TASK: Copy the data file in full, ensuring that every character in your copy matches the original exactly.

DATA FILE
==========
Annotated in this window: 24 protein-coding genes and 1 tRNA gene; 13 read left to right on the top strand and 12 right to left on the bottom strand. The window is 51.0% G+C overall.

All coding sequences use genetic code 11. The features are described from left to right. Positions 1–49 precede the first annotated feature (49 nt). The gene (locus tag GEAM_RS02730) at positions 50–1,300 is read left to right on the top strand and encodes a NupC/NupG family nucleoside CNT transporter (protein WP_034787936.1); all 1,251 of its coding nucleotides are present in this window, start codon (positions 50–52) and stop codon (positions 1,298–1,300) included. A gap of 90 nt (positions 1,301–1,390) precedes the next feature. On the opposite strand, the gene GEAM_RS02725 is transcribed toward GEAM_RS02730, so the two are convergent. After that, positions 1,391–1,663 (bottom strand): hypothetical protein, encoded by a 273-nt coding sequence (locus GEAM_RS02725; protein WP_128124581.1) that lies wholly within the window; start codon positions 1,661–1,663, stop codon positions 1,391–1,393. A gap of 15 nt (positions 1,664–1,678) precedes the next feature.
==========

Annotated in this window: 24 protein-coding genes and 1 tRNA gene; 13 read left to right on the top strand and 12 right to left on the bottom strand. The window is 51.0% G+C overall.

All coding sequences use genetic code 11. The features are described from left to right. Positions 1–49 precede the first annotated feature (49 nt). The gene (locus tag GEAM_RS02730) at positions 50–1,300 is read left to right on the top strand and encodes a NupC/NupG family nucleoside CNT transporter (protein WP_034787936.1); all 1,251 of its coding nucleotides are present in this window, start codon (positions 50–52) and stop codon (positions 1,298–1,300) included. A gap of 90 nt (positions 1,301–1,390) precedes the next feature. On the opposite strand, the gene GEAM_RS02725 is transcribed toward GEAM_RS02730, so the two are convergent. After that, positions 1,391–1,663 (bottom strand): hypothetical protein, encoded by a 273-nt coding sequence (locus GEAM_RS02725; protein WP_128124581.1) that lies wholly within the window; start codon positions 1,661–1,663, stop codon positions 1,391–1,393. A gap of 15 nt (positions 1,664–1,678) precedes the next feature.